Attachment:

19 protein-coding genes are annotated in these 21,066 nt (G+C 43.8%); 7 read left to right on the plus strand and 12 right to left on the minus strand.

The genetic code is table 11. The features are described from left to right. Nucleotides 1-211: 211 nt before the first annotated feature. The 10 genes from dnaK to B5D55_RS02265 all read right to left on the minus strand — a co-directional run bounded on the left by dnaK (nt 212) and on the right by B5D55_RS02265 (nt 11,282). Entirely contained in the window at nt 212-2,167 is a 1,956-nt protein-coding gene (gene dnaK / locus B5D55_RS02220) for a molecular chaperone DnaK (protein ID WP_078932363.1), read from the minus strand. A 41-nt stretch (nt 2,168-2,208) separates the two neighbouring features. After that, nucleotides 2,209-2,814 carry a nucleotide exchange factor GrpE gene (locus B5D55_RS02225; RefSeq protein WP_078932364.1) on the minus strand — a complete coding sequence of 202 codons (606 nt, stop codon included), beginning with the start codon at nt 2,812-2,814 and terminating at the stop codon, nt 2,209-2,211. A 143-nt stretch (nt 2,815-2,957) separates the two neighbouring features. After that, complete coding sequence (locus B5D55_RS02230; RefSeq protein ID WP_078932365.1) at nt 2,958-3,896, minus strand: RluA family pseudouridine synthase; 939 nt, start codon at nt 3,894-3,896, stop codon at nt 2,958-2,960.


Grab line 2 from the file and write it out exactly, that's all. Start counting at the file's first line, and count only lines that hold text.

The genetic code is table 11. The features are described from left to right. Nucleotides 1-211: 211 nt before the first annotated feature. The 10 genes from dnaK to B5D55_RS02265 all read right to left on the minus strand — a co-directional run bounded on the left by dnaK (nt 212) and on the right by B5D55_RS02265 (nt 11,282). Entirely contained in the window at nt 212-2,167 is a 1,956-nt protein-coding gene (gene dnaK / locus B5D55_RS02220) for a molecular chaperone DnaK (protein ID WP_078932363.1), read from the minus strand. A 41-nt stretch (nt 2,168-2,208) separates the two neighbouring features. After that, nucleotides 2,209-2,814 carry a nucleotide exchange factor GrpE gene (locus B5D55_RS02225; RefSeq protein WP_078932364.1) on the minus strand — a complete coding sequence of 202 codons (606 nt, stop codon included), beginning with the start codon at nt 2,812-2,814 and terminating at the stop codon, nt 2,209-2,211. A 143-nt stretch (nt 2,815-2,957) separates the two neighbouring features. After that, complete coding sequence (locus B5D55_RS02230; RefSeq protein ID WP_078932365.1) at nt 2,958-3,896, minus strand: RluA family pseudouridine synthase; 939 nt, start codon at nt 3,894-3,896, stop codon at nt 2,958-2,960.